The big thing that immediately jumps out about Pham’s batted-ball profile is an elevated groundball rate at 49.5%. Now, this isn’t exactly a new thing for Pham, as he’s consistently run groundball rates at near 50% for most of his career. Even going back to his peak from 2017-2019, Pham had high groundball rates, with his single-season low in that span being 48.2% in 2018. It seems like that’s just part of who Pham is naturally as a hitter. Seeing Pham with a rate this season that is right in line with past seasons isn’t concerning on its own—in fact, this is a big improvement over the unusually high 62.2% rate he had last season. We know that Pham can have a good batted-ball profile despite the higher groundball rate, but the margin for error in this department is low. Meaning, Pham will pretty much need to get the most out of his non-groundballs.

However, when looking at Pham’s air-ball metrics in the first month or so of the season, I’m not so sure that all that much was different from previous seasons. We can break this down in two ways—first by looking at his results on line drives in the early going and comparing them to other years, and then doing the same for his fly balls. First up, a look at his line drives:

Tommy Pham: Line Drives Results by Year

Overall, to open the season, Pham was hitting his line drives just as hard, if not harder, than in the past. He was still (relatively speaking as compared to his total stats) getting good results and even better expected results in that department and looked to be doing a good job of maximizing his results there. Unlucky, maybe, but he still looks good. If you were looking at this table on May 9th, nothing would strike you as outlandish. It would likely just be viewed as bad luck and would be expected to come back to normal over the following months.

On the fly ball side, though, Pham similarly looked to be getting unlucky, but at what looked to be an even greater rate than his line drives:

Tommy Pham: Fly Ball Results by Year

Looking at this in full, two things should stand out. First, not all that much looks different in terms of average exit velocity. He was actually hitting more fly balls over 95 miles-per-hour at a greater rate than in seasons past, but he wasn’t getting good results. Second, just as last season, Pham didn’t record a single hit on a fly ball in what was a similar amount of fly balls hit (12 total fly balls in 2020, 13 in this span from 2021). However, last season that seemed a lot more deserved, as Pham didn’t hit many hard at all, and that shows up in the average distance as well as the xwOBACON numbers.

While things are not as strong in the average distance or exit velocity marks as they once were, those figures really don’t support such brutal results in any way, and some more context is key. After all, the ball this season is not as lively as the 2017-2019 juiced ball that saw home run totals skyrocket. The ball this year is carrying less, so that could explain why Pham’s average fly ball distance is down, despite hitting them just as hard as he normally does. Even with less average distance, Pham still ranked in the top-30% of hitters in that early span in terms of average fly ball distance, so it’s not as if he’s super behind the pack in that regard. Pham also hit slightly more fly balls in the early going at 30.8%, which would normally be a good thing, but as we saw, even with the extra amount of fly balls, they just weren’t falling in for hits them generally being hit well. It just seemed to happen right from the very beginning of the season too. Here are two examples of Pham crushing the ball in the air, only to have them get caught on the warning track. Coincidentally, these both came on Opening Day:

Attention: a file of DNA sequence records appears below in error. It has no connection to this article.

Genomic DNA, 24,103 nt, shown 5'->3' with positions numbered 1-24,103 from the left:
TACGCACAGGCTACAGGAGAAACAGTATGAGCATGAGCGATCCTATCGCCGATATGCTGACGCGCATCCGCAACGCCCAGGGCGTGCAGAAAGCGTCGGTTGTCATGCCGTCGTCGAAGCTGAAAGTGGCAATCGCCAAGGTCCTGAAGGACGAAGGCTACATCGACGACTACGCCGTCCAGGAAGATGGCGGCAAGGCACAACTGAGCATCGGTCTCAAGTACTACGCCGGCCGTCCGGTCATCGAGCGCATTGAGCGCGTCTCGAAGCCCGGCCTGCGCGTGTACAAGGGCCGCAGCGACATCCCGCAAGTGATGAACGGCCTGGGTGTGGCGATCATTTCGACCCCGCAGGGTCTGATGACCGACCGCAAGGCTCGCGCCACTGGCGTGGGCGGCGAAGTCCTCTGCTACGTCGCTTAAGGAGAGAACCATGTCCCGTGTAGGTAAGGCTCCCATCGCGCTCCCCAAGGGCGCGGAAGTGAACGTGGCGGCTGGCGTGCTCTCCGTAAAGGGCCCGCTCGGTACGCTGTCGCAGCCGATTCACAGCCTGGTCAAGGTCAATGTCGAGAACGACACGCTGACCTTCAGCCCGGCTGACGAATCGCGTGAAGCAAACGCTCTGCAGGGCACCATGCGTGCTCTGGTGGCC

Those are just two examples of many that could have been picked, but it just so happens that they both came on the first game of the season. Right off the get-go, Pham was getting unlucky. Those two batted-balls go for home runs around 50% of the time, so it’s hard to blame Pham when looking at things this way. They just didn’t land beyond the fence.

So, while we can reference the difference between Pham’s expected and actual stats or point to his low .246 BABIP in that span and say that things generally should have been better, it is still not simply all bad luck that got Pham there. For instance, Pham did have a higher infield fly ball rate of 15%, which is quite high for him—it’s more than double his career rate—and Pham was making more soft contact in general, most notably on his groundballs. While groundballs are not things that we usually like to see all that much, they can be effective when hit hard, and especially for a hitter such as Pham, who does a good job spraying balls all over the field. To start the year, though, Pham wasn’t doing that so much, and his results looked more deserved here: